Some in the legal industry expect that lawyers will not advertise much at all. The viewpoint of some is that advertising is not something lawyers should do. Instead, law firms and lawyers should slowly build their practice over time. Some in the legal industry also believe that lawyers should obtain most of their business through word of mouth referrals.
When lawyers advertise, some believe that advertising should be very conventional and conservative. In other words, the advertising should be comprised of a lawyer doing very mundane advertising where they simply advertise the areas in which they practice with the addition of a stock or portrait photo of the lawyers. If a lawyer decides to break out and do something different (like radio, television, videos, social media, blogging, or pay-per-click advertising), some will not like it.
Many in the legal industry also practice in various areas of the law. Whether the law firm has various departments that focus on specific areas of the law or somebody is a sole practitioner who does a little bit of everything, these lawyers and law firms offer broad-based services to clients in various practice areas. Law firms and lawyers who really niche their practice in a specific area of the law are different. If you opt to do this, some will not like it.
Most in the legal industry expect that law firms and lawyers all should stay within their own space or locality. If a law firm seeks to grow into other markets localities, that is often seeing as a law firm or lawyer fishing in the pond of other lawyers. If you do that, you might be very successful. However, some in the legal industry will not like it.
Many in the legal industry do not run their law firm like a business. Instead, many law firms and lawyers run their firms totally outside the bounds of normal business practices. They might result in their law firm struggling financially or in terms of client satisfaction. The view of many that running a law firm like a business is not something that lawyers should do.
If you hire associate lawyers and allow them to practice, many will also not like that. Many lawyers (especially solo practitioners) are used to taking all the cases themselves where they run from division to division on various cases every day of the week. If you hire associates to grow your practice, and so your clients get better service, some will not like it.
Many lawyers also do not prepare their cases thoroughly for court. Instead, they might opt to take many cases where they do minimal preparation for court dates and trials. Justified by keeping the cost “cheap” for the clients, they forget that they also have a duty to be competent, communicative, and diligent. If you focus on those three duties, some lawyers will not like it because they think you should practice their way you focus on being a “cheap” or an “affordable” lawyer, not somebody who is thorough and prepared.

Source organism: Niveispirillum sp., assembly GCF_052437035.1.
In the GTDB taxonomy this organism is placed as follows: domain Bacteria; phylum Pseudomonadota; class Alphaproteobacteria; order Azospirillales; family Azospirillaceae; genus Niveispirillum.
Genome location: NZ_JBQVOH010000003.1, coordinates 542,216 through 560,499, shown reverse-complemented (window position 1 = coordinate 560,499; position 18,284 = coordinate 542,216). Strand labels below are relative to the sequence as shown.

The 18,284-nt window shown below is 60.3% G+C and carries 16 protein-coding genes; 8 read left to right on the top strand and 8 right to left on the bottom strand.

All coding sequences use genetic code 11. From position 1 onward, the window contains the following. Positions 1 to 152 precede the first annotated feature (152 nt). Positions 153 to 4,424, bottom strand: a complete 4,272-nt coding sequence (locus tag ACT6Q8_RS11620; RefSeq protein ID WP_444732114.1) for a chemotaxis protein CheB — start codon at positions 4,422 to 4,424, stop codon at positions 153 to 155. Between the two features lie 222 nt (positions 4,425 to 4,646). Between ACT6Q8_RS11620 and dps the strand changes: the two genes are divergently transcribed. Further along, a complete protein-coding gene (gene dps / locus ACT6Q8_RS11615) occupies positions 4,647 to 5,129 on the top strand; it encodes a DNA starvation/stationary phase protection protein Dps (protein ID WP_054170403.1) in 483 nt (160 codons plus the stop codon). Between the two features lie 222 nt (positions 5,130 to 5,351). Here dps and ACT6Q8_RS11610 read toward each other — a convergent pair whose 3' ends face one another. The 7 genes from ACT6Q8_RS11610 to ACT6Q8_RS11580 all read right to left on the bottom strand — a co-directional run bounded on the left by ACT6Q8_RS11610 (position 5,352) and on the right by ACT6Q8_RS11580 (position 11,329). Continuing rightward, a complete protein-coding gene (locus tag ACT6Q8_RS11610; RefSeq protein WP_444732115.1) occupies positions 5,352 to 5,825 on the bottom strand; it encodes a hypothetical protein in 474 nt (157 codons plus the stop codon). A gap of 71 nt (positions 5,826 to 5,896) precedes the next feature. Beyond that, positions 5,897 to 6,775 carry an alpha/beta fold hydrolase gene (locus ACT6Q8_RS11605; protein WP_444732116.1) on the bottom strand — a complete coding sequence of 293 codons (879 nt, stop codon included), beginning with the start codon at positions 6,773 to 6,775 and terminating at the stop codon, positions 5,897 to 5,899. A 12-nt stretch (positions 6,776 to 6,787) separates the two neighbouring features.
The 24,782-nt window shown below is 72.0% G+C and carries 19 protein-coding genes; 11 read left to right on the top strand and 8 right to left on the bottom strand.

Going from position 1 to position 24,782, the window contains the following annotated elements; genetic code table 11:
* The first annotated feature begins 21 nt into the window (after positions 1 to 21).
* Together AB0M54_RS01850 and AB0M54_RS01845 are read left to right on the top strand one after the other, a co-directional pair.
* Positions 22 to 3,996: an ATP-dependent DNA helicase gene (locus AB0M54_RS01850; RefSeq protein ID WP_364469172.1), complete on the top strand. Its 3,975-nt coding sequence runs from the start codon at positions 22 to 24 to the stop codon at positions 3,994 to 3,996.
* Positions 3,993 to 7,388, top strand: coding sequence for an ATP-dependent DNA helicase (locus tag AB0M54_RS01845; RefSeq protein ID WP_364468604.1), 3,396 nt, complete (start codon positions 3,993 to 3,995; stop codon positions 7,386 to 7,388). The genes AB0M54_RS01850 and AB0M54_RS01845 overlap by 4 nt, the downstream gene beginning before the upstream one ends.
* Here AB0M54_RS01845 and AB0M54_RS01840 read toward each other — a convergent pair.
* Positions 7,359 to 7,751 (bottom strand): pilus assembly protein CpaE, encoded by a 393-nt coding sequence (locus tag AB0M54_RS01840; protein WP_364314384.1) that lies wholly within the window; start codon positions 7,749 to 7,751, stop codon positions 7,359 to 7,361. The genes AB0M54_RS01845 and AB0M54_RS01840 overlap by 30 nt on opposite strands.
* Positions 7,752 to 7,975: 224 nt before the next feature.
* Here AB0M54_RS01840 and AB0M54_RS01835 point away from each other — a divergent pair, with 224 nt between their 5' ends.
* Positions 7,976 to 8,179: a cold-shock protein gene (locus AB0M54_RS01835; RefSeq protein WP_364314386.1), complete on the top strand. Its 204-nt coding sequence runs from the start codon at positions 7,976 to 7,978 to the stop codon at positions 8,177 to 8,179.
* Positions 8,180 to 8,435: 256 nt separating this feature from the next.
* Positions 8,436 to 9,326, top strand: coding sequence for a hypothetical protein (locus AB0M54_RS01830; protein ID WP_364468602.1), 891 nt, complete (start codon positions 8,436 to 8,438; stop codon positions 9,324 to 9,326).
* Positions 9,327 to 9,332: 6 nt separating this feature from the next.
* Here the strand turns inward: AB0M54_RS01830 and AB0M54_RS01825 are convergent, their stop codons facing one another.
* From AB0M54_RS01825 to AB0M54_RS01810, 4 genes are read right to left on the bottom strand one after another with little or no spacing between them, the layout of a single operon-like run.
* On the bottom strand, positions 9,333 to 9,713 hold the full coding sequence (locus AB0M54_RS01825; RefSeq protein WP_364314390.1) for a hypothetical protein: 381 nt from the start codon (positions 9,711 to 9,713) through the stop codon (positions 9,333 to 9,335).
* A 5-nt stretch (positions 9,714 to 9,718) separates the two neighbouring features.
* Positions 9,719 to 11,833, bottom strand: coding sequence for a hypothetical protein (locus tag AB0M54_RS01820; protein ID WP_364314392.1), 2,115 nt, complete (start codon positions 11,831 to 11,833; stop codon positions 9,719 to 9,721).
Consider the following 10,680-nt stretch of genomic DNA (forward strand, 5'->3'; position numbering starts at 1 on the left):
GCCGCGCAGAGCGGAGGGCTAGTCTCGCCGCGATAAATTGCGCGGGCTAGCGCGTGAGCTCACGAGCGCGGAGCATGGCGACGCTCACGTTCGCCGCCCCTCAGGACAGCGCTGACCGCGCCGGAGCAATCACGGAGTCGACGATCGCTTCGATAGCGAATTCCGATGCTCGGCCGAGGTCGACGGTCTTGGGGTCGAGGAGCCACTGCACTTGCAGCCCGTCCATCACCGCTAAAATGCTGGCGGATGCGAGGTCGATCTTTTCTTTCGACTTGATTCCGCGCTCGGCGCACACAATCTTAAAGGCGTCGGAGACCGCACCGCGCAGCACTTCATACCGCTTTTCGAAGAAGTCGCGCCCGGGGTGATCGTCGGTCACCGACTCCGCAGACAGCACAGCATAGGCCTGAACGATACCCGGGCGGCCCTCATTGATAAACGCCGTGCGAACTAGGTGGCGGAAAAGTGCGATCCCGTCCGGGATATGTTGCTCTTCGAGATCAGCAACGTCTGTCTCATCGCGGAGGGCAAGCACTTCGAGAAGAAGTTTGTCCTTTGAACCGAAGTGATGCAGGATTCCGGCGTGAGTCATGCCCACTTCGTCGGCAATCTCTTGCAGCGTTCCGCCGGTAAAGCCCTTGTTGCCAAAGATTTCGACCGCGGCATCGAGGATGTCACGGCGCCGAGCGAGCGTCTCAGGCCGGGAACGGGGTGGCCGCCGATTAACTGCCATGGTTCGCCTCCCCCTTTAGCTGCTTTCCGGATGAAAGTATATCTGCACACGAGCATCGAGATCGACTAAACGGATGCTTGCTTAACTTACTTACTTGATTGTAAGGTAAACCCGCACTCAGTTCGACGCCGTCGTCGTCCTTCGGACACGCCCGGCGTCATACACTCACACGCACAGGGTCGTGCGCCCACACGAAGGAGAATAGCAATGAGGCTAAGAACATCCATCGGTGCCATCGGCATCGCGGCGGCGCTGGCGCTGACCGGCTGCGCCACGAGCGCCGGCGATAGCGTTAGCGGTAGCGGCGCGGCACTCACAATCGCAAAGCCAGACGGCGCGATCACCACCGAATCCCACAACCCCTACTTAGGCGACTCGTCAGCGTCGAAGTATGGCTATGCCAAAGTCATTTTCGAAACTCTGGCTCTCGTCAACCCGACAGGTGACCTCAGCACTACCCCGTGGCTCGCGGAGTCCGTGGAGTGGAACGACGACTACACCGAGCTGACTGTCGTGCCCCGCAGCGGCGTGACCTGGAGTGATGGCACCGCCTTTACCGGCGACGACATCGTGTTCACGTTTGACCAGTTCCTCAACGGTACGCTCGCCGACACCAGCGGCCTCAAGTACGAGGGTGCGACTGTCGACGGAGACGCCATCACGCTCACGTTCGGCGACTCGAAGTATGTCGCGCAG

The reality is the legal industry is not creative as a whole. Being creative, and being different, is not something that is necessarily encouraged or liked. The problem with this approach, however, is that being creative and being different results in having a growing and thriving law firm.
Doing things differently from other law firms is what makes law firms and lawyers stand out in the community. It’s what results in a law firm or lawyer having many clients. It results in the lawyer getting notoriety. It results in the lawyer making a name for themselves. It results in the lawyer paying off their student loans, helping lots of clients, and having a nice life.
While a lawyer might accomplish having a successful practice that has lots of clients and lots of brand appeal to the community, the trade-off is some in the legal community will not like the lawyer or the law firm.
The choice for many lawyers and law firms is whether they conform to what some in the legal community wants and expects them to be liked? Or, does the law firm or lawyer strive to be different to have a successful practice?
It might seem melodramatic painting the choice in such stark terms. But the truth of the matter is that this is the choice many law firms and attorneys face.
If you have any thoughts, feel free to share them below.